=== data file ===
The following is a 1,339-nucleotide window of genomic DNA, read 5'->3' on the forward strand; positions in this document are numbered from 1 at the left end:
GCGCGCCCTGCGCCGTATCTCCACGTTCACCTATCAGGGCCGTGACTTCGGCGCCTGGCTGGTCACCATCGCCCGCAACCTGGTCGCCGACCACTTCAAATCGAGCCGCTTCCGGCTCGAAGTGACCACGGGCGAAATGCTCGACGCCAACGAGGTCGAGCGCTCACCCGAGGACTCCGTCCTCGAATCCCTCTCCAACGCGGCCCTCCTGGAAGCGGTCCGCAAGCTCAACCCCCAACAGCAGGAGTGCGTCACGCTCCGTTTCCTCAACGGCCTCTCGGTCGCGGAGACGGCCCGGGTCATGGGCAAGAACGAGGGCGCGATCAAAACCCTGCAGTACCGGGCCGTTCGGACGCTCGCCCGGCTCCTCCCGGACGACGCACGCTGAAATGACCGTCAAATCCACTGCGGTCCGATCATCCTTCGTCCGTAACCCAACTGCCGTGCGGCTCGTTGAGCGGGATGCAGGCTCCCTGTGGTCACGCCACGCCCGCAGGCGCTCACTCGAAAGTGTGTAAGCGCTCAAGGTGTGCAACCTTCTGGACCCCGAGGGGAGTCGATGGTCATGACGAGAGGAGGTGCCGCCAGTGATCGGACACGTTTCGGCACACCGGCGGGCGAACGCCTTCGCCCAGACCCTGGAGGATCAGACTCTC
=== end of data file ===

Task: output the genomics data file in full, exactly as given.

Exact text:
The following is a 1,339-nucleotide window of genomic DNA, read 5'->3' on the forward strand; positions in this document are numbered from 1 at the left end:
GCGCGCCCTGCGCCGTATCTCCACGTTCACCTATCAGGGCCGTGACTTCGGCGCCTGGCTGGTCACCATCGCCCGCAACCTGGTCGCCGACCACTTCAAATCGAGCCGCTTCCGGCTCGAAGTGACCACGGGCGAAATGCTCGACGCCAACGAGGTCGAGCGCTCACCCGAGGACTCCGTCCTCGAATCCCTCTCCAACGCGGCCCTCCTGGAAGCGGTCCGCAAGCTCAACCCCCAACAGCAGGAGTGCGTCACGCTCCGTTTCCTCAACGGCCTCTCGGTCGCGGAGACGGCCCGGGTCATGGGCAAGAACGAGGGCGCGATCAAAACCCTGCAGTACCGGGCCGTTCGGACGCTCGCCCGGCTCCTCCCGGACGACGCACGCTGAAATGACCGTCAAATCCACTGCGGTCCGATCATCCTTCGTCCGTAACCCAACTGCCGTGCGGCTCGTTGAGCGGGATGCAGGCTCCCTGTGGTCACGCCACGCCCGCAGGCGCTCACTCGAAAGTGTGTAAGCGCTCAAGGTGTGCAACCTTCTGGACCCCGAGGGGAGTCGATGGTCATGACGAGAGGAGGTGCCGCCAGTGATCGGACACGTTTCGGCACACCGGCGGGCGAACGCCTTCGCCCAGACCCTGGAGGATCAGACTCTC